Apple joins tech companies in denouncing H-1B visa suspensions

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Apple has joined a long list of tech companies in filing an amicus brief, one that claims an executive order suspending foreign work visas like the H-1B visa is does more harm to US workers and the economy than good.

In June, President Donald Trump signed an executive order that suspended foreign work visas. The suspension stopped visas such as the L-1 visa, used to transfer overseas staff to the United States, and the H-1B, used to employ graduate-level workers in speciality occupations, from being issued, a move at the time garnered criticism from many business leaders.

An amicus brief filed at the US District Court for the Northern District of California by a list of 52 tech companies on Monday formally opposes the executive order, one aimed at protecting "unemployed Americans from the threat of competition for scarce jobs." The brief claims the law demands the President to ensure such actions will further "the interests of the United States," but that the suspension fails to meet that barrier.

"Indeed, the overwhelming weight of evidence and the experience of amici-leading corporations, trade associations, and other business-oriented organizations - make clear that the suspension of these vital non-immigrant visa programs will stifle innovation, hinder growth, and ultimately harm US workers, businesses, and the economy more broadly in irreparable ways," the brief reads.

It argues that the order was presented with "virtually no factual findings" and "minimal reasoning" to support the signing as being beneficial to the country. In the immediate aftermath, competing nations including Canada, China, and India are "pouncing at the opportunity to attract well-trained, innovative individuals" while businesses in the US "are scrambling to adjust" to the changes.

"The Proclamation did not consider these costs," the brief insists. "It was based on the false assumption that the suspension would protect domestic workers. In fact, amici and American businesses more broadly will continue to be irreparably damaged by the Proclamation, to the detriment of their workers and customers, the broader economy, and the future of American innovation and leadership."

Apple CEO Tim Cook is quoted in the brief as saying he was "deeply disappointed by the proclamation," and that "This nation of immigrants has always found strength in our diversity, and hope in the enduring promise of the American Dream. There is no new prosperity without both."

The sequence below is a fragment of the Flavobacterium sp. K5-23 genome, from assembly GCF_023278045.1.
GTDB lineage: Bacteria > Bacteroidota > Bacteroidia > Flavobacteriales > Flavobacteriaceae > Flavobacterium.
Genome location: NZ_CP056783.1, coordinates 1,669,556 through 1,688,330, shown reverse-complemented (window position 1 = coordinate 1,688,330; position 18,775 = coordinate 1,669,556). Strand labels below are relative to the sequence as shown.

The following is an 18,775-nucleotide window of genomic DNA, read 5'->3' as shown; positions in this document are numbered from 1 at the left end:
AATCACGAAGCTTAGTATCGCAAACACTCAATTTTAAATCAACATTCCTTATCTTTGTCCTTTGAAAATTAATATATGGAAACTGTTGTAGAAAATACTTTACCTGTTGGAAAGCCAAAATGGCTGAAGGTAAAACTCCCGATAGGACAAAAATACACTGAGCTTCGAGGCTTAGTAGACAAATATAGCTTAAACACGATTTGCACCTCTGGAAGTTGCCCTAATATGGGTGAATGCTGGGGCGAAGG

Observations from other company chiefs including Microsoft President Brad Smith, Google CEO Sundar Pichai, and PayPal CEO Dan Schulman are also raised in the brief, among others.

"Irreparable harm on business"

The core argument about the brief is that the visa programs have a "well-established and documented track record of benefiting the US economy," with research claiming "H-1B visa holders do not adversely affect U.S. workers," and that the program increases "innovation, productivity, and profits" while empowering other workers. A similar argument is made for H-2B visas, while the L-1 visa "keeps jobs in the US" while still operating as a useful tool for a global marketplace.

At the same time, the brief insists the proclamation "will continue to impose irreparable harm on businesses and the nation's economy," with many businesses recognizing the threat to growth with their removal. It is further suggested the suspension is "likely to drive talent abroad to the detriment of the US economy and the benefit of its global competitors."

"For many decades, this country has been a magnet to these talented people, who have - along with U.S.-born workers and innovators - made our economy the most dynamic in the world," the brief concludes. "The Proclamation prevents U.S. companies from attracting the world's best and brightest, and deprives those innovative, highly-skilled individuals of opportunities to further America's short-term recovery and long-term economic growth."

 

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